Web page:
3. AA7YQ

    AA7YQ Ham Member QRZ Page


    Thanks for the thoughts, very well put.

  4. KE7JRH

    KE7JRH Ham Member QRZ Page

    I am a bit new to ham radios still, but I'm being taught and I'm learning fast. I took my test for Tech about 3 months ago and am going down to take the General tomorrow in Pocatello, Idaho. I had planned to take the test and then follow up with taking the code but looks like things are working out in my favor, haha.. so let me get this straight. If I take the General and do not do the Morse Code test, I can just refuse to take it and sit on it and wait for the FCC to put the no morse code rule into effect and I'll be upgraded to General automatically in a few months? 73's to the FCC. WOW!!! Amazing!!
  5. W0UZR

    W0UZR Ham Member QRZ Page



    If you don't learn the code, there will be half of each band you won't be able to use, (the CW part of course) And you will be missing out on all kinds of DX by not being there.

    When ever a repeater IDs you won't be able to know what it says.....

    And FORGET about finding a becon to find out propagations are. They talk in CODE, (horrors !!)
  6. KI9G

    KI9G Ham Member QRZ Page

    I have searched and searched and searched and I just can't find it anywhere in part 97. The words "NO CODE TECH" or "NO CODE GENERAL" If you hate the loss of code so much then stay in that part of the band. Then you are assured not to have to talk to any of those nasty ham ops that passed the 'still intact' written test. Whew!!!
  7. KA9E

    KA9E Ham Member QRZ Page

    Anyone interested buying in an entire station? I'm sure NOW we can find some CBer to buy it. HEE HAW

    To W4HLK I dont know where you have been these past few years, the FCC and ARRL have been working on this for a long time now!!
  8. N0NCO

    N0NCO Ham Member QRZ Page


    You will not be automatically upgraded to General. You will have to go to a testing session with your paperwork, and pay a second testing fee to get it sent in. No big deal, though....


    Remember - just because someone doesn't take the code test, it doesn't mean they can't/won't learn it on their own. Furthermore, many of the Hams I know who did pass their 20 WPM, 13 WPM, or 5 WPM test would have a tough time translating a beacon ID, let alone have the skill to carry on a real CW QSO.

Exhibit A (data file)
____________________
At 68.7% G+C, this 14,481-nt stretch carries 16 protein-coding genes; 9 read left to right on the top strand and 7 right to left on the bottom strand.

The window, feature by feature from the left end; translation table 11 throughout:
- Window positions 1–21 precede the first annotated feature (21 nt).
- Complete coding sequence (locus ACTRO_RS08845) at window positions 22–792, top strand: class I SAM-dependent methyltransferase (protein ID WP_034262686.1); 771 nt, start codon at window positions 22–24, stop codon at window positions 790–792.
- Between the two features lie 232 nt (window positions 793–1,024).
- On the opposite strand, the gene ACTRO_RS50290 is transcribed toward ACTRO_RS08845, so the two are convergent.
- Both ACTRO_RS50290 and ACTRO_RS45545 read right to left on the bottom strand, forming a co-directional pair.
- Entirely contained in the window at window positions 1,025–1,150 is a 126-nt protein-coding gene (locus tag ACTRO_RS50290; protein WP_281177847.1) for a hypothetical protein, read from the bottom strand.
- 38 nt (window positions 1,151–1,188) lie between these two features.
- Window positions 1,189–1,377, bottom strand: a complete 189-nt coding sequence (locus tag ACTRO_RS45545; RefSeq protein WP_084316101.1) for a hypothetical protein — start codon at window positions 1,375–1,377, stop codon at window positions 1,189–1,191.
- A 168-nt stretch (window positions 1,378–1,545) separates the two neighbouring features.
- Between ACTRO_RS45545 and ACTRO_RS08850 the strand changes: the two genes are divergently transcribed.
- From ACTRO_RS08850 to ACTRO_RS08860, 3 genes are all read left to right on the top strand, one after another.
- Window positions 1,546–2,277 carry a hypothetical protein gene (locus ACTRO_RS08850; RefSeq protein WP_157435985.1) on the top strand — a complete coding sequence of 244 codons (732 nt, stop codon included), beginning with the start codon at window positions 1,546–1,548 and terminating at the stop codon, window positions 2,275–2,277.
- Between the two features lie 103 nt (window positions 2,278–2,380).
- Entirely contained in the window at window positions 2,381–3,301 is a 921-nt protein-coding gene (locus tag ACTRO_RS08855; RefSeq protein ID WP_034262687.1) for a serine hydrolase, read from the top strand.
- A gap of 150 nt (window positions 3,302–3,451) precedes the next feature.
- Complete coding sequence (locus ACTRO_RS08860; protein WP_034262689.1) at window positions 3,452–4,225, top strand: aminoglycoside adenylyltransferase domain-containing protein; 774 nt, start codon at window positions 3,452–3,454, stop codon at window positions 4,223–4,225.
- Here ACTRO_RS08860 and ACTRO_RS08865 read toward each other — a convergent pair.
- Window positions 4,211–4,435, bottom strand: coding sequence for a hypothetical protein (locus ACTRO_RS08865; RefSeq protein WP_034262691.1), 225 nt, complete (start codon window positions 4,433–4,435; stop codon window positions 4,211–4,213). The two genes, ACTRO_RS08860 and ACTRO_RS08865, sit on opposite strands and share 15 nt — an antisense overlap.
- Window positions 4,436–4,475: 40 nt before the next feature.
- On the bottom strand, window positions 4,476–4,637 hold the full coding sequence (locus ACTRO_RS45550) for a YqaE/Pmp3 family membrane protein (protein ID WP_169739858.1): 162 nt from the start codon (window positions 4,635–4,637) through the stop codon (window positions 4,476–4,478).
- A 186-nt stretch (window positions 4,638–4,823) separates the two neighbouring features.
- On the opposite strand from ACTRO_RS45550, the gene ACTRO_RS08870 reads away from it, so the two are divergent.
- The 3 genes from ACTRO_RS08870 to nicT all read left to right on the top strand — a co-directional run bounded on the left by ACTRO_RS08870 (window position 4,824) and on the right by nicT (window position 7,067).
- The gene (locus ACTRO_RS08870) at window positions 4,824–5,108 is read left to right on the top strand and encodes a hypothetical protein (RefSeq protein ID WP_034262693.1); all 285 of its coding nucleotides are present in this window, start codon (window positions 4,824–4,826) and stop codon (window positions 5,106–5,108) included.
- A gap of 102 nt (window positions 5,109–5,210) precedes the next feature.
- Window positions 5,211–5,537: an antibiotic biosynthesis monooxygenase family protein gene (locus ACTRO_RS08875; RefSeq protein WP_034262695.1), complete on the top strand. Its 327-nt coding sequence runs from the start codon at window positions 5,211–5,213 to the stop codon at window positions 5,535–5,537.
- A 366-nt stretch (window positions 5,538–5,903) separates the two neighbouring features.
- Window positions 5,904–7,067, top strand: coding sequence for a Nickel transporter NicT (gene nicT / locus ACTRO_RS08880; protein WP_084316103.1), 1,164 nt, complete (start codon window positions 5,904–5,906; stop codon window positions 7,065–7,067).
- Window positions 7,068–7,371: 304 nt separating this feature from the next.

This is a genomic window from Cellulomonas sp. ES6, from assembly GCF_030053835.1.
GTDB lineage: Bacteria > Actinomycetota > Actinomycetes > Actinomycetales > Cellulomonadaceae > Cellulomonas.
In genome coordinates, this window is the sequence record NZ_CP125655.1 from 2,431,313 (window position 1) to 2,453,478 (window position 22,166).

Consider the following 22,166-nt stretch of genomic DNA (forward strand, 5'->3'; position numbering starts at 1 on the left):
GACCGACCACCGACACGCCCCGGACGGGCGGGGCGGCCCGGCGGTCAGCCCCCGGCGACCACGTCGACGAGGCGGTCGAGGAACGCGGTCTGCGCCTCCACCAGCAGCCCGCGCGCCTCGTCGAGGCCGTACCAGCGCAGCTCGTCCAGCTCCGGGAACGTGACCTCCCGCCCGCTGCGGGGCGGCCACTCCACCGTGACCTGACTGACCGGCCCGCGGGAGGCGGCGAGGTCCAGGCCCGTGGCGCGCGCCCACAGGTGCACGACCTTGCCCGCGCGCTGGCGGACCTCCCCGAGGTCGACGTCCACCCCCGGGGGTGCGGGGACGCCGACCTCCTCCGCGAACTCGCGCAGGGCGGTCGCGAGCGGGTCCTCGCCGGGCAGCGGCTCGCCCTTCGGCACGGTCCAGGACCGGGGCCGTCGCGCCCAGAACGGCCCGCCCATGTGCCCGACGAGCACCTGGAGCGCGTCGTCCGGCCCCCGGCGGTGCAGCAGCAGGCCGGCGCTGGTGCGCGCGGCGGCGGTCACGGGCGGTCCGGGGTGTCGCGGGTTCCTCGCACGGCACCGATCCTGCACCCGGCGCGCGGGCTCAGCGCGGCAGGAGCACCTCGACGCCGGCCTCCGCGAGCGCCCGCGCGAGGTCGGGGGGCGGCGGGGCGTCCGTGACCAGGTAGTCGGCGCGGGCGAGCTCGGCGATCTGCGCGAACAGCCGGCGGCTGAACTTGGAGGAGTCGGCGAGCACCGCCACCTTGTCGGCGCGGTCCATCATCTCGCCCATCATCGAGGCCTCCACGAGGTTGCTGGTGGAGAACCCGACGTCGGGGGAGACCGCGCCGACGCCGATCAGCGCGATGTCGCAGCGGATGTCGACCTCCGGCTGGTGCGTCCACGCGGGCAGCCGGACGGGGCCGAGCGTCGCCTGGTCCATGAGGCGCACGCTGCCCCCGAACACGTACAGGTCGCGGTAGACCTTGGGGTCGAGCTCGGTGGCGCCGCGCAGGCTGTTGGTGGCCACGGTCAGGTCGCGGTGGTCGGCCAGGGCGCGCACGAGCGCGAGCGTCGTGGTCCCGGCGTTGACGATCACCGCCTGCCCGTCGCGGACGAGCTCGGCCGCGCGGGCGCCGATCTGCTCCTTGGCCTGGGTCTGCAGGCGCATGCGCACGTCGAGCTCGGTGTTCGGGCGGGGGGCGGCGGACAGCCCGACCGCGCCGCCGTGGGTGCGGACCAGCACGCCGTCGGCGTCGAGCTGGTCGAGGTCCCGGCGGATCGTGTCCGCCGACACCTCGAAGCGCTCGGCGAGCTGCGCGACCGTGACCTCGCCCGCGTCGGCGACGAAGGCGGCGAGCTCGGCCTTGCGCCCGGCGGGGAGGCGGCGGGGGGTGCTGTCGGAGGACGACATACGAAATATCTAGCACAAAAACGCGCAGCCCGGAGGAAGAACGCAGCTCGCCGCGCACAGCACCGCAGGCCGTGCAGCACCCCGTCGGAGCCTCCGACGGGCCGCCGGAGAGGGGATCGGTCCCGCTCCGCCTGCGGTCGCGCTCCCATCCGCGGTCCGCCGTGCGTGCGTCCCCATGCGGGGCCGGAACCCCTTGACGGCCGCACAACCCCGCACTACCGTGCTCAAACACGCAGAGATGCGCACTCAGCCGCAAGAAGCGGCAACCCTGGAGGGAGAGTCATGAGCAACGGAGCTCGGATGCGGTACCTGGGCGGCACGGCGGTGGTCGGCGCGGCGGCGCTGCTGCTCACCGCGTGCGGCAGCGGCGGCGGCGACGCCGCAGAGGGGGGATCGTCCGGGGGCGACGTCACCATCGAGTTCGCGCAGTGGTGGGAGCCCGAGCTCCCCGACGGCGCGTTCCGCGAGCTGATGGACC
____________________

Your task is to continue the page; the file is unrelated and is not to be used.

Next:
In reality - the code test has nothing to do with understanding repeater IDs, using the CW sub-bands, identifying beacons, etc. Practice is how one develops those skills - not by simply passing a code test.

    Ditto for the written test. Passing the written tests has never been a reliable indicator of understanding the subject matter - not even in the old days, before multiple-guess & public question pools. Many Hams simply crammed for the test in the old days, just like many college students over the decades cram for their finals. The retention level of those who cram for exams is usually quite low - this has been proven many times.

    Again, it is the practicing of the theory, not the passing of tests that helps one develop a true understanding of most any subject. An example would be getting a drivers' license. We surely don't expect a newly-licensed driver to have the same level of understanding & skill as a well-seasoned professional driver. Yes - the new driver should have a thorough understanding of the rules & regs, but we surely don't expect them to have the driving skills of a seasoned driver. I could find many, many more examples, however I believe I've made my point.

    73, and have a great day!

    Joel - N0NCO
  9. W0UZR

    W0UZR Ham Member QRZ Page

    I didn't say taking the code test. I said not 'Learning Code' he won't be able to understand becons and repeaters.
  10. K4JF

    K4JF Premium Subscriber QRZ Page

    You are exactly right. THAT is the kind of thing that we need to get across.

    Ham radio shouldn't be adversely affected by internet any more than it is affected by motorcycles. Two completely different things.